Getting John Beatson to pick stocks for you used to require a cool $25 million or thereabouts. Thanks to the newest trend in money management, these days it’s more like $25.

That’s roughly the price of a share in the Bushido Capital U.S. Equity ETF (ticker SMRI), an actively managed equity vehicle launched by Beatson’s firm Sepio Capital LP last month. It means pretty much anyone can tap him for his stock-picking skills, and even those who don’t invest can see every trade he makes in the ETF given its transparent design.

Sepio is among a small but growing group of elite Wall Street players who are slowly joining the march into exchange-traded funds. Along the way, they’re opening up access to strategies and expertise that for years were the sole preserve of big institutions, family offices and the like—all for a shot at the booming $7.2 trillion arena.

Yet going mass-market is not the primary goal, according to Beatson. The Sepio ETF has launched with around $200 million of existing assets converted from its separately managed accounts, a type of a private investment product commonly used by the wealthy to hold securities directly.

“First and foremost, we want to do this to benefit our current clients,” said the co-chief investment officer. “It’s on average pretty clear, at least with respect to U.S. equities, what the most advantageous structure is for taxable dollars.” 

The aim is to exploit the famous tax efficiency of the ETF wrapper, which means funds rarely incur capital gains tax, instead transferring the burden to investors when they exit. That keeps more cash invested for longer, helping funds to earn more. 

About $75 billion now sit in ETFs converted from mutual funds, Bloomberg Intelligence data show, following the first ever switch in 2021. They’re mostly chasing that tax advantage, or tapping rampant investor demand for ETFs, which have absorbed hundreds of billions every year as stock mutual funds lose similar amounts. 

But the conversion of SMAs like Beatson’s is a newer phenomenon.

ETF Architect, the specialist “white label” firm that helped Sepio through the issuance process, has listed two other ETFs that were converted from SMAs and has around nine similar deals on the way, adviser Wes Gray says. Exchange Traded Concepts, a rival, has “a couple” of SMA conversions coming in the first quarter of 2024, according to Chief Executive Officer Garrett Stevens. 

“The wrapper of the future for many in the commingled space will be the ETF,” said Lisa Mantil, global head of the Goldman Sachs ETF Accelerator. “You need to position your strategies and your core strengths as an investment manager and deliver it in the wrapper in which your clients want it.”

Mantil has been surprised by the mix of clients she’s spoken to since leading the creation of Goldman Sachs Group Inc.’s ETF platform late last year. While about 60% are asset managers, the balance comprises hedge funds, financial advisers, insurers and family offices, she said. Goldman has consulted on several debuts so far, including from Grantham Mayo Van Otterloo and Brandes Investment Partners.

Hedge fund switches are rare, even compared with SMA conversions. 

Illiquid assets, complex strategies and concentrated portfolios—all of which are common features in hedge funds—can be challenging to fit into an ETF structure, which tend to have high liquidity, full transparency and low fees. The first hedge fund-to-ETF conversion liquidated earlier in 2023 after less than three years in business.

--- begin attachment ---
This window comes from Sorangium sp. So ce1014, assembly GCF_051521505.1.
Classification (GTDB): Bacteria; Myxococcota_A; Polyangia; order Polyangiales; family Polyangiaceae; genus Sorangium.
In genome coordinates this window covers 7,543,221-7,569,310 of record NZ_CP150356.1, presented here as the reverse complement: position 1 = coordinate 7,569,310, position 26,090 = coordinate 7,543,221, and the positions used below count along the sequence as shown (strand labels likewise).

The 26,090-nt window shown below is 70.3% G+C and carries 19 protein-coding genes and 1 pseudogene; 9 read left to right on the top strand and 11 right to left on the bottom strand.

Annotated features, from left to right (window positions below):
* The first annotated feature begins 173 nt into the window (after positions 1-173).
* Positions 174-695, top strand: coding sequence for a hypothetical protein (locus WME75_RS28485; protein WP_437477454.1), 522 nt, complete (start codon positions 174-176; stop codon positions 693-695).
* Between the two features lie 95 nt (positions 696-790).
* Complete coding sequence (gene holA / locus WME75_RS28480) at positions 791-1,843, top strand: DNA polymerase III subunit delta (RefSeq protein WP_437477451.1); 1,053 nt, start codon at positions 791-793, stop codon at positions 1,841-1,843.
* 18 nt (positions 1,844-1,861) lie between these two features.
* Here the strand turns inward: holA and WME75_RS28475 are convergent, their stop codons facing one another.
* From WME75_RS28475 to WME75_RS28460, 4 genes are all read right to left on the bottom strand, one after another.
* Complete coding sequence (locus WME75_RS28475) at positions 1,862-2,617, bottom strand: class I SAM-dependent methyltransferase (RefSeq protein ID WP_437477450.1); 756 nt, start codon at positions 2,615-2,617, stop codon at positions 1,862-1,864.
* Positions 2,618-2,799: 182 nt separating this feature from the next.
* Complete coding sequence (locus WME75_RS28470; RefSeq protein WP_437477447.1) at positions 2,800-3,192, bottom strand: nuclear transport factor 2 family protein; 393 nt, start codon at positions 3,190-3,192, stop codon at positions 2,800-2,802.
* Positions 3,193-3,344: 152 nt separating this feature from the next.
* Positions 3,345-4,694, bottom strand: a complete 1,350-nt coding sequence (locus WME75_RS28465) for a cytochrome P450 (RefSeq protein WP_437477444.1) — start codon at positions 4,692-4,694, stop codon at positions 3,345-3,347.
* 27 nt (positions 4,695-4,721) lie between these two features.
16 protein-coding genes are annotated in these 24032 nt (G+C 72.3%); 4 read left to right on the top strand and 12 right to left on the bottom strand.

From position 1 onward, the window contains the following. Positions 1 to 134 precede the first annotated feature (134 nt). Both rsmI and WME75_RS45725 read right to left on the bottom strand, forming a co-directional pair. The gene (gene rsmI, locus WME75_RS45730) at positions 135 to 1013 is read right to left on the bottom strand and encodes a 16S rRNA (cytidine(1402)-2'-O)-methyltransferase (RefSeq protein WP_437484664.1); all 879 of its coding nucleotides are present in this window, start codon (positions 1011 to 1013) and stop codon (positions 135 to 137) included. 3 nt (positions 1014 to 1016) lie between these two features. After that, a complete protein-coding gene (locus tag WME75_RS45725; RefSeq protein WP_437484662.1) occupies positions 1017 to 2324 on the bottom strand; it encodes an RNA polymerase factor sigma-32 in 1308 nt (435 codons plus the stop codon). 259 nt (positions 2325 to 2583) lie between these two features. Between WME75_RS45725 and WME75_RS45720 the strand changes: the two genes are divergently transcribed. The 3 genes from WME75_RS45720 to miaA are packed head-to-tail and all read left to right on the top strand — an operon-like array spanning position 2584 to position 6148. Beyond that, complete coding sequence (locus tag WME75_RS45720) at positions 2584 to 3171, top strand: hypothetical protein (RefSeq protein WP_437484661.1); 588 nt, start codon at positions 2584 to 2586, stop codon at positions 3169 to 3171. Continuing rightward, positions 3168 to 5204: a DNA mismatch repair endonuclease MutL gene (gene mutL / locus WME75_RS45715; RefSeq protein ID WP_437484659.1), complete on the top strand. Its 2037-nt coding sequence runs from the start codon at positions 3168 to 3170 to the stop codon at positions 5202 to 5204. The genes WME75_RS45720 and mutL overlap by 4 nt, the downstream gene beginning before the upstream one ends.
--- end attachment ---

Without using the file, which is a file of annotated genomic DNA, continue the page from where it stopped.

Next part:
Still, several hedge funds have launched ETFs to run alongside existing strategies, while at least one other firm has completed a conversion.

When Euclidean Technologies flipped its hedge fund into the Euclidean Fundamental Value ETF (ECML) in May, it dropped its management fee from 1.5% to 0.95% and removed a 15% performance fee. Founder and former tech entrepreneur John Alberg, who has much of his own net worth in the machine-learning fund, had a clear incentive to make the leap anyway.

“The original driver was the tax efficiency and the benefit that gives to myself and my very loyal investors,” he said. “Is there going be a lot of resistance on the part of hedge fund managers because of the implications for fees? It could be in the end they just don’t really have any choice and they’re pushed in this direction because they want to keep investors that demand it.” 

Converting another type of fund into an ETF doesn’t come cheap—Stevens at ETC estimates the cost to be about $125,000 for one conversion—but the tax advantage can add up. According to one academic study, it has enabled ETFs to beat active mutual funds by 0.92% on average annually in recent years. 

While SMAs have the benefit of being able to sell losing positions for the purpose of offsetting capital gains incurred by a particular investor, they can quickly run out of losses to harvest. In an ETF, assets that have gained can be effectively swapped out of the fund during the creation-redemption process without a taxable event taking place. In some cases, artificial flows in and out of an ETF are even created for that very purpose.

Ultimately that’s what convinced Sepio’s Beatson: If he was good enough, all his stock picks would be up, and he didn’t want gains taxes to be a problem.

The tax advantage has fostered a growing industry of financial advisers that only put client money in ETFs, says Ward Brown, director of portfolio engagement at Argent Capital Management. Argent converted SMAs into the Argent Mid Cap ETF (AMID) last year and is mulling doing the same for more of its strategies. 

“There’s a number of firms and structures and outlets where the entire model of an investment is built exclusively with ETFs,” he said. “If you are without that, the conversation doesn’t even get off the ground.” 

—With assistance from Vildana Hajric.

This article was provided by Bloomberg News.